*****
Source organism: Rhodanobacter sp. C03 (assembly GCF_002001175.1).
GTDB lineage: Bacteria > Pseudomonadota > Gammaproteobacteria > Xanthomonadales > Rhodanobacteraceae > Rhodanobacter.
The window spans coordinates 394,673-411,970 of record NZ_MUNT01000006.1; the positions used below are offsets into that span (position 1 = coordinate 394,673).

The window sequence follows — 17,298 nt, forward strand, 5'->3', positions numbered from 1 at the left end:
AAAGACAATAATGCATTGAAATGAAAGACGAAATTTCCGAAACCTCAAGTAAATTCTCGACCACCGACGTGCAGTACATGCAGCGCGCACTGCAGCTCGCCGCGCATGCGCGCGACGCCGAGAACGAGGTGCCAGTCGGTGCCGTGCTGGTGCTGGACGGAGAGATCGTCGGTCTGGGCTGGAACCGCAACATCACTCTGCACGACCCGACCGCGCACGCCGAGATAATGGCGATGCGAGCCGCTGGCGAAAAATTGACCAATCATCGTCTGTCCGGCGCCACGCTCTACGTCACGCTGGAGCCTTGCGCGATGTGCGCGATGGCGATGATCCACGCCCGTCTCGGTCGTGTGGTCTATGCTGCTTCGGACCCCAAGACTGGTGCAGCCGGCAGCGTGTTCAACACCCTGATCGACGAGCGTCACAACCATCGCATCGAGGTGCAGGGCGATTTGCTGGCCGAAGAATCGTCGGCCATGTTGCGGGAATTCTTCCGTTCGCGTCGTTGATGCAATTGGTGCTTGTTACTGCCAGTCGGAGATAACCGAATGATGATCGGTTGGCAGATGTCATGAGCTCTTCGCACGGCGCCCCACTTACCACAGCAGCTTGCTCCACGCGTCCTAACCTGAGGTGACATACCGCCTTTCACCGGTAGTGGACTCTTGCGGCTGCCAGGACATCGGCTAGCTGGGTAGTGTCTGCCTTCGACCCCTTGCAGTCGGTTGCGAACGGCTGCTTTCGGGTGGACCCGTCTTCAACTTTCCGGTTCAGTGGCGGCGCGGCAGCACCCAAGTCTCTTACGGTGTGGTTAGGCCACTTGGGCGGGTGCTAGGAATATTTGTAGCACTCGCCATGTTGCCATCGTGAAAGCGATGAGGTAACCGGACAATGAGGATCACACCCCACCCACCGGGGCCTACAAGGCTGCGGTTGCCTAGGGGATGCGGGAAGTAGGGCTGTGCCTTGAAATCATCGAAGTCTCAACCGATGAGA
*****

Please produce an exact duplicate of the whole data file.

Source organism: Rhodanobacter sp. C03 (assembly GCF_002001175.1).
GTDB lineage: Bacteria > Pseudomonadota > Gammaproteobacteria > Xanthomonadales > Rhodanobacteraceae > Rhodanobacter.
The window spans coordinates 394,673-411,970 of record NZ_MUNT01000006.1; the positions used below are offsets into that span (position 1 = coordinate 394,673).

The window sequence follows — 17,298 nt, forward strand, 5'->3', positions numbered from 1 at the left end:
AAAGACAATAATGCATTGAAATGAAAGACGAAATTTCCGAAACCTCAAGTAAATTCTCGACCACCGACGTGCAGTACATGCAGCGCGCACTGCAGCTCGCCGCGCATGCGCGCGACGCCGAGAACGAGGTGCCAGTCGGTGCCGTGCTGGTGCTGGACGGAGAGATCGTCGGTCTGGGCTGGAACCGCAACATCACTCTGCACGACCCGACCGCGCACGCCGAGATAATGGCGATGCGAGCCGCTGGCGAAAAATTGACCAATCATCGTCTGTCCGGCGCCACGCTCTACGTCACGCTGGAGCCTTGCGCGATGTGCGCGATGGCGATGATCCACGCCCGTCTCGGTCGTGTGGTCTATGCTGCTTCGGACCCCAAGACTGGTGCAGCCGGCAGCGTGTTCAACACCCTGATCGACGAGCGTCACAACCATCGCATCGAGGTGCAGGGCGATTTGCTGGCCGAAGAATCGTCGGCCATGTTGCGGGAATTCTTCCGTTCGCGTCGTTGATGCAATTGGTGCTTGTTACTGCCAGTCGGAGATAACCGAATGATGATCGGTTGGCAGATGTCATGAGCTCTTCGCACGGCGCCCCACTTACCACAGCAGCTTGCTCCACGCGTCCTAACCTGAGGTGACATACCGCCTTTCACCGGTAGTGGACTCTTGCGGCTGCCAGGACATCGGCTAGCTGGGTAGTGTCTGCCTTCGACCCCTTGCAGTCGGTTGCGAACGGCTGCTTTCGGGTGGACCCGTCTTCAACTTTCCGGTTCAGTGGCGGCGCGGCAGCACCCAAGTCTCTTACGGTGTGGTTAGGCCACTTGGGCGGGTGCTAGGAATATTTGTAGCACTCGCCATGTTGCCATCGTGAAAGCGATGAGGTAACCGGACAATGAGGATCACACCCCACCCACCGGGGCCTACAAGGCTGCGGTTGCCTAGGGGATGCGGGAAGTAGGGCTGTGCCTTGAAATCATCGAAGTCTCAACCGATGAGA